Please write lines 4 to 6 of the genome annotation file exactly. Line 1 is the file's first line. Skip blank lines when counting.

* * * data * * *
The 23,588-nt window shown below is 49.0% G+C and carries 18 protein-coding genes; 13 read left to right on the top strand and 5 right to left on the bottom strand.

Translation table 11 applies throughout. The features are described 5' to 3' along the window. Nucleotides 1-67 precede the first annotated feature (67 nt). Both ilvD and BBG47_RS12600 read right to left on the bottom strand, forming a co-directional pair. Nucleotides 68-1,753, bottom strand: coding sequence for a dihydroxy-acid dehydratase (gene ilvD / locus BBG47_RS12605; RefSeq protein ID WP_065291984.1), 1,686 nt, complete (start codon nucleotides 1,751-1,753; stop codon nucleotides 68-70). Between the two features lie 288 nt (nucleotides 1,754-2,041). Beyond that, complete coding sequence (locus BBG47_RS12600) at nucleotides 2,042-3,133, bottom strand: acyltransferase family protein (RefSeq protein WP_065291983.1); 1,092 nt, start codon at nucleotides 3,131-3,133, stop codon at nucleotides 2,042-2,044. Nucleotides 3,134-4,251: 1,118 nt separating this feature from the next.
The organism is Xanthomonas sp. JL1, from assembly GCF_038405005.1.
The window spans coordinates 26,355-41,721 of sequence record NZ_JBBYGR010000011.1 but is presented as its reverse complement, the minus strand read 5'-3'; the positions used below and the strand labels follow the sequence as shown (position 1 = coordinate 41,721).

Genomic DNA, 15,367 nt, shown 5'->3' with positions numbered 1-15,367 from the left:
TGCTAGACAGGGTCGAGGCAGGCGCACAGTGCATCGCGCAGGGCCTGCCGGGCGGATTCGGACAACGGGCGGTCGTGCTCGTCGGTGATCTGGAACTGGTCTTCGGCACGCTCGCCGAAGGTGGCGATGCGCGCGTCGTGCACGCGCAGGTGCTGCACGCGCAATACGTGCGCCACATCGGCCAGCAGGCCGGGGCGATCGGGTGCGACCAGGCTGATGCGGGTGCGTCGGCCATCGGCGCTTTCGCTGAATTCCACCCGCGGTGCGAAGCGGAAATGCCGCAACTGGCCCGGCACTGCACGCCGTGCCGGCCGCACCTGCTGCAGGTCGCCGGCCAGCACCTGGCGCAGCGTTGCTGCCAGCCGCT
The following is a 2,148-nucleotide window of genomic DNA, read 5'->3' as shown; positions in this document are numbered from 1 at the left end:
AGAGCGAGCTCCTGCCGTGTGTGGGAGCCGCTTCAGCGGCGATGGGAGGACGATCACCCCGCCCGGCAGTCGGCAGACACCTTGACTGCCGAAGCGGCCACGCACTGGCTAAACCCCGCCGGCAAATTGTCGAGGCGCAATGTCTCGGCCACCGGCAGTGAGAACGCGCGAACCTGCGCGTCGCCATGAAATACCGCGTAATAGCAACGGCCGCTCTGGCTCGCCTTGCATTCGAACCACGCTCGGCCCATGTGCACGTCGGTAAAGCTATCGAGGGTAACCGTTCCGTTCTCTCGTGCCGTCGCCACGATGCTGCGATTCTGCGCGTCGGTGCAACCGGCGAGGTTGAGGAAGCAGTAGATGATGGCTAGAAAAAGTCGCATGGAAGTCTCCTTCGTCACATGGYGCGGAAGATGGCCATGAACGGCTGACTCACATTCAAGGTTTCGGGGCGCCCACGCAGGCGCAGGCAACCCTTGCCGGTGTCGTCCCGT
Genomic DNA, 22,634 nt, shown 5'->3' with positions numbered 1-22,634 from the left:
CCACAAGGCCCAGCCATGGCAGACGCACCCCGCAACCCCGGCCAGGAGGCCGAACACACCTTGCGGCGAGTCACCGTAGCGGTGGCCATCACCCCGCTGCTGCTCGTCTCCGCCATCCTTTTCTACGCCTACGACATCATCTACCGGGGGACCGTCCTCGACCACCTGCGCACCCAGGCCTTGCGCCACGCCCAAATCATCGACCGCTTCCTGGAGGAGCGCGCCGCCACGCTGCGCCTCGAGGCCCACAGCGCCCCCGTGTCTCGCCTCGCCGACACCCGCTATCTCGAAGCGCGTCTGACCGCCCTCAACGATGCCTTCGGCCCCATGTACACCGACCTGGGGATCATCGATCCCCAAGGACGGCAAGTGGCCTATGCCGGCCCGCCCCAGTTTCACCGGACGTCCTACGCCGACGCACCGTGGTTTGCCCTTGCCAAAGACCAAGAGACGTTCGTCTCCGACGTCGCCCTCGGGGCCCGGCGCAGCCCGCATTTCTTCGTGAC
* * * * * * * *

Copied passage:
The window spans coordinates 26,355-41,721 of sequence record NZ_JBBYGR010000011.1 but is presented as its reverse complement, the minus strand read 5'-3'; the positions used below and the strand labels follow the sequence as shown (position 1 = coordinate 41,721).

Genomic DNA, 15,367 nt, shown 5'->3' with positions numbered 1-15,367 from the left:
TGCTAGACAGGGTCGAGGCAGGCGCACAGTGCATCGCGCAGGGCCTGCCGGGCGGATTCGGACAACGGGCGGTCGTGCTCGTCGGTGATCTGGAACTGGTCTTCGGCACGCTCGCCGAAGGTGGCGATGCGCGCGTCGTGCACGCGCAGGTGCTGCACGCGCAATACGTGCGCCACATCGGCCAGCAGGCCGGGGCGATCGGGTGCGACCAGGCTGATGCGGGTGCGTCGGCCATCGGCGCTTTCGCTGAATTCCACCCGCGGTGCGAAGCGGAAATGCCGCAACTGGCCCGGCACTGCACGCCGTGCCGGCCGCACCTGCTGCAGGTCGCCGGCCAGCACCTGGCGCAGCGTTGCTGCCAGCCGCT